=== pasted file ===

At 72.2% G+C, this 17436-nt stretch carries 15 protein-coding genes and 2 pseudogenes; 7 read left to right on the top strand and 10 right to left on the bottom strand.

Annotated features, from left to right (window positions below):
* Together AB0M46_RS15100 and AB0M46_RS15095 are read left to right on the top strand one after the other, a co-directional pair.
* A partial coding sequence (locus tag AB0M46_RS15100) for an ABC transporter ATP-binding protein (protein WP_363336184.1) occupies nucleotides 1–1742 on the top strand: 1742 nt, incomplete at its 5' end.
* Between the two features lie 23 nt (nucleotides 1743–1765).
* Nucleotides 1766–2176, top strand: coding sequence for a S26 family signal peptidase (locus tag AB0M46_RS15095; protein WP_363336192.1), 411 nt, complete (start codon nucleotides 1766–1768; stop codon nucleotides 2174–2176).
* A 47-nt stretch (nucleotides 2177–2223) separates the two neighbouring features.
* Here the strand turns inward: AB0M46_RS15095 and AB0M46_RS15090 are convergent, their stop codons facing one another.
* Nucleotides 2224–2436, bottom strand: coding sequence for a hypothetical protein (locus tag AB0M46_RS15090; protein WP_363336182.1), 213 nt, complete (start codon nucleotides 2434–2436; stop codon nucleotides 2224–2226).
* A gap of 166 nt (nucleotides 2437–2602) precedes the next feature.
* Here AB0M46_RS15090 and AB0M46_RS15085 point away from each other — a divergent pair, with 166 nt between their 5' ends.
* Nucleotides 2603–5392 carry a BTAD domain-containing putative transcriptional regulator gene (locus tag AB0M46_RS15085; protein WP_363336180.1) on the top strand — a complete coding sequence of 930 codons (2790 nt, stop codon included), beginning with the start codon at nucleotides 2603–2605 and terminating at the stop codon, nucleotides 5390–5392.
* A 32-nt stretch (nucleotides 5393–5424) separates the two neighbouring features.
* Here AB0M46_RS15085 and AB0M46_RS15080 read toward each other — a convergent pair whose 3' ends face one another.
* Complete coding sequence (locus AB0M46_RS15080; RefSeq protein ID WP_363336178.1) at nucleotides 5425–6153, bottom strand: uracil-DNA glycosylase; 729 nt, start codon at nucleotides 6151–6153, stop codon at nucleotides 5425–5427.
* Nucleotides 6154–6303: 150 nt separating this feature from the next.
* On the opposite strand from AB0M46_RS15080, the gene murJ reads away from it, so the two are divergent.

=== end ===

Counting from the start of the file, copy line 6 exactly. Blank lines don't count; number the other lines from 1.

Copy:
* Nucleotides 1766–2176, top strand: coding sequence for a S26 family signal peptidase (locus tag AB0M46_RS15095; protein WP_363336192.1), 411 nt, complete (start codon nucleotides 1766–1768; stop codon nucleotides 2174–2176).